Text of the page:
- Precise reconstruction with rigid internal fixation of the zygoma at 2 or 3 points (across the frontozygomatic suture, the inferior orbital rim, and the lateral midfacial buttress) is needed to counter the force of the masseter muscle. The orbital contents can be supported as for simple orbital floor fractures.
Many of these are included in the list of secondary deformities listed above.
- Diplopia has been quoted to occur between 3.4 and 8 percent. It is most often thought to be secondary to extraocular muscle contusion, swelling, and occasionally entrapment as well. As a result, forced duction test is recommended prior to closure to make sure there is no muscle entrapment, and when in doubt CT can be used.
- Anesthesia/dysesthesias, usually in the infraorbital nerve region, has been reported between 0.4 and 11.6 percent postoperatively as well; however, usually they resolve on their own, but if they last more than three to twelve months, then one may suspect impingement as a possible cause.
- Enophthalmos, as you see in this picture here, is most often secondary to inadequate fracture reduction. This has been reported to occur anywhere between 1 and 23 percent postoperatively. If enophthalmos is noted during the early postoperative period, reoperation is a viable option. Most often, the enophthalmos is thought to be due to the fact that the zygoma has been fixed too far posteriorly and laterally; however, in the late postoperative period, reoperation will often require osteotomy (re-fracture).
- Complications related to hardware eventually requiring removal is also not uncommon. The most commonly cited reason for needing removal is palpability, specifically in the infraorbital rim and the frontal zygomatic suture region. In this study, they also saw an isolated case of plate fracture.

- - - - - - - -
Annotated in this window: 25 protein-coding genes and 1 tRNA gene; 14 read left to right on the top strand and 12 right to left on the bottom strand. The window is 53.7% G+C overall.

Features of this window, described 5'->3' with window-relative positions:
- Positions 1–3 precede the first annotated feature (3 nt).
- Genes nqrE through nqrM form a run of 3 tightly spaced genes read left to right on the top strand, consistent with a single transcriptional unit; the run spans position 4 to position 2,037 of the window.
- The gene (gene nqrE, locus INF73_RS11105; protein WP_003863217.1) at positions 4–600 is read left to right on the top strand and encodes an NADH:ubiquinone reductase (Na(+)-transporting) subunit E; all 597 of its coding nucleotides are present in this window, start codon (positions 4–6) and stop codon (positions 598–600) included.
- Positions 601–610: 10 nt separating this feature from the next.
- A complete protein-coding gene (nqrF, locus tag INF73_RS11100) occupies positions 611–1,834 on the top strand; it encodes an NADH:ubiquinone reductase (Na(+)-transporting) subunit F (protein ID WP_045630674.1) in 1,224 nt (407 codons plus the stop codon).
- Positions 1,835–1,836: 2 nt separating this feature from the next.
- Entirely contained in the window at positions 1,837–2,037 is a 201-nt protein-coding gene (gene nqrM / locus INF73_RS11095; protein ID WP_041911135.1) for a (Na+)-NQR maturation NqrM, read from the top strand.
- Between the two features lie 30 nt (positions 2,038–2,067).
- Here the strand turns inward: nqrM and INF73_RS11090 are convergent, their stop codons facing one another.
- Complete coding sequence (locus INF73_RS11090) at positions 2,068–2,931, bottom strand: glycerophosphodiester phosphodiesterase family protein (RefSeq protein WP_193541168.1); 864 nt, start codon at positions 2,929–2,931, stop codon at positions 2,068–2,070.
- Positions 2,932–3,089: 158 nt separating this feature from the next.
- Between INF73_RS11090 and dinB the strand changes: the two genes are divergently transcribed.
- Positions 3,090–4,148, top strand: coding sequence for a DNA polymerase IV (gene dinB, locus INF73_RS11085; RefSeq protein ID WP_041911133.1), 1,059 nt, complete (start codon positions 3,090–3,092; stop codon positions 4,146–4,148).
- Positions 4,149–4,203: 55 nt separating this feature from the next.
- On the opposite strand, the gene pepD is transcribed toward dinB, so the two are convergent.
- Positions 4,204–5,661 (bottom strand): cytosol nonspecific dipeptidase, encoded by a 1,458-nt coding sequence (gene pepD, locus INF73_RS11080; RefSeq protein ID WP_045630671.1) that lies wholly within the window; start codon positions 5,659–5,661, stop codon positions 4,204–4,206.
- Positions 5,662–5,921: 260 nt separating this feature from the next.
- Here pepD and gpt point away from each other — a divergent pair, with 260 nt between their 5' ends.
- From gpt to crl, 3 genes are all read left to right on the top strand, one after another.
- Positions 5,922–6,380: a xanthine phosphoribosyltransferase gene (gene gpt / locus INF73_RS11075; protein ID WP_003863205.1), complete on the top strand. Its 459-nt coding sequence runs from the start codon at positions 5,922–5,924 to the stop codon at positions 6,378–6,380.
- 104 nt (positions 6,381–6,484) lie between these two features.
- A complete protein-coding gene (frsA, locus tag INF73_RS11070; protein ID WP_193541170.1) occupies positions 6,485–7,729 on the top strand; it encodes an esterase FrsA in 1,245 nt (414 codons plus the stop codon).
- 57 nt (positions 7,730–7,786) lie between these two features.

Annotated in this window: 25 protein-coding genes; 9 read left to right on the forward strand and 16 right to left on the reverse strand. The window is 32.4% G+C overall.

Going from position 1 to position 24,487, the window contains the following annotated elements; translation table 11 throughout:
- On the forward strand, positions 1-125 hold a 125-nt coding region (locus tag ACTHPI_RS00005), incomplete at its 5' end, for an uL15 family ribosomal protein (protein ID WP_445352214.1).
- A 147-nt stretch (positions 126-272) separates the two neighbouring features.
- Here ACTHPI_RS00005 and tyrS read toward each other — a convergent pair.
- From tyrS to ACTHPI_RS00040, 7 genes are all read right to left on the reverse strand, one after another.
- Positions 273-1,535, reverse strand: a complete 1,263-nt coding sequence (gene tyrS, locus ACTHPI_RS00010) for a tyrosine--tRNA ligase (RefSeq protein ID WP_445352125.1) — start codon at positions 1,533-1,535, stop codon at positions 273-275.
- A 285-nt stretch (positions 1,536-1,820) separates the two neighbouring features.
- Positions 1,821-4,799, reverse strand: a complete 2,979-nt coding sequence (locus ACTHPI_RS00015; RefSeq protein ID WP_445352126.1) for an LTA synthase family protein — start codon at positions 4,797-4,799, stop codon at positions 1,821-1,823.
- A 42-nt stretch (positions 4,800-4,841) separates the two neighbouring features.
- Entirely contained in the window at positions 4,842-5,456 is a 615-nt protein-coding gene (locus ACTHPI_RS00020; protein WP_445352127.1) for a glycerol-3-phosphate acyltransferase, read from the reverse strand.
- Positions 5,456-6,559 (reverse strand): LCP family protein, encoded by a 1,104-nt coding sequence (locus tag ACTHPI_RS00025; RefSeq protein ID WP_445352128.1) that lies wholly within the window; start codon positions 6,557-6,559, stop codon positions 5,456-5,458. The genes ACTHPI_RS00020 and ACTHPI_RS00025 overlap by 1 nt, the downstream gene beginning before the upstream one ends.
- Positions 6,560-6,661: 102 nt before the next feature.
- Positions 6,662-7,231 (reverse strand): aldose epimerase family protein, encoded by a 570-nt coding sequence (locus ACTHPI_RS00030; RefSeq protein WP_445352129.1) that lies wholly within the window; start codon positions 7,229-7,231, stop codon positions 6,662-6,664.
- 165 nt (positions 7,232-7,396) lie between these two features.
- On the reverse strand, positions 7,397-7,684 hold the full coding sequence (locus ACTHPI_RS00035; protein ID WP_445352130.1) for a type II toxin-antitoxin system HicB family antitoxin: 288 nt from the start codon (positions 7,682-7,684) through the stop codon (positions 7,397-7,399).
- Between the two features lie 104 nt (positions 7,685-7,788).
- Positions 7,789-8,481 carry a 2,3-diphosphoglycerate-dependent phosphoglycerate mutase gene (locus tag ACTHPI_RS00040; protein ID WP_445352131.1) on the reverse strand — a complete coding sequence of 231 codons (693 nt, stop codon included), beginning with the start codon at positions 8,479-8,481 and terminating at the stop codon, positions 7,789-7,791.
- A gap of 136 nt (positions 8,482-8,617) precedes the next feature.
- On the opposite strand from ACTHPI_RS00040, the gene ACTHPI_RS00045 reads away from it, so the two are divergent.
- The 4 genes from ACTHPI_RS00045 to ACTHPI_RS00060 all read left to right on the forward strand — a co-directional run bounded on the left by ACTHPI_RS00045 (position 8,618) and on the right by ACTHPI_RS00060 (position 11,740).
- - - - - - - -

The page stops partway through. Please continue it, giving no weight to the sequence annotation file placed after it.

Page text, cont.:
- The rare complication of sudden onset blindness resulting from retrobulbar hemorrhage following reduction of even simple zygomatic fractures means that in some instances, this procedure may be unsuitable for outpatient surgery. This serious complication, although rare (0.3% of treated zygomatic fractures), is potentially reversible upon early recognition of the symptoms and signs of retrobulbar hemorrhage (eg, pain, proptosis, loss of vision, decreased motility). If the surgeon suspects a retrobulbar hemorrhage, a lateral canthotomy and cantholysis should be performed as soon as possible. This should be completed at the bedside if the patient has visual compromise and is not near the operating suite.
Facial Trauma, Zygomatic Complex Fractures by Zachary Segal MD, et al--eMedicine Article
Craniofacial Trauma; Supplement to Plastic & Reconstr Surgery, Vol 120, No 7, Suppl 2, Dec 2007; Larry H Hollier, Jr MD and James F Thornton MD
Orbital Fracture, Zygomatic by Stuart R Seiff, MD, et al--eMedicine Article
Facial and Mandibular Fractures by Michael L. Richardson, M.D., University School of Medicine
Blindness after Reduction of Facial Fractures; Plastic & Reconstructive Surgery. 102(6):1821-1834, November 1998; Girotto, John A. M.D.; Gamble, William Bryan M.D.; Robertson, Bradley M.D., D.D.S.; Redett, Rick M.D.; Muehlberger, Thomas M.D.; Mayer, Mike M.D.; Zinreich, James M.D.; Iliff, Nicholas M.D.; Miller, Neil M.D.; Manson, Paul N. M.D.
Zygomaticomaxillary Complex Fracture by Tang Ho, M.D.;
October 7, 2004--Grand Rounds Baylor College of Medicine
Manual of Internal Fixation in the Cranio-Facial Skeleton: Techniques By Joachim Prein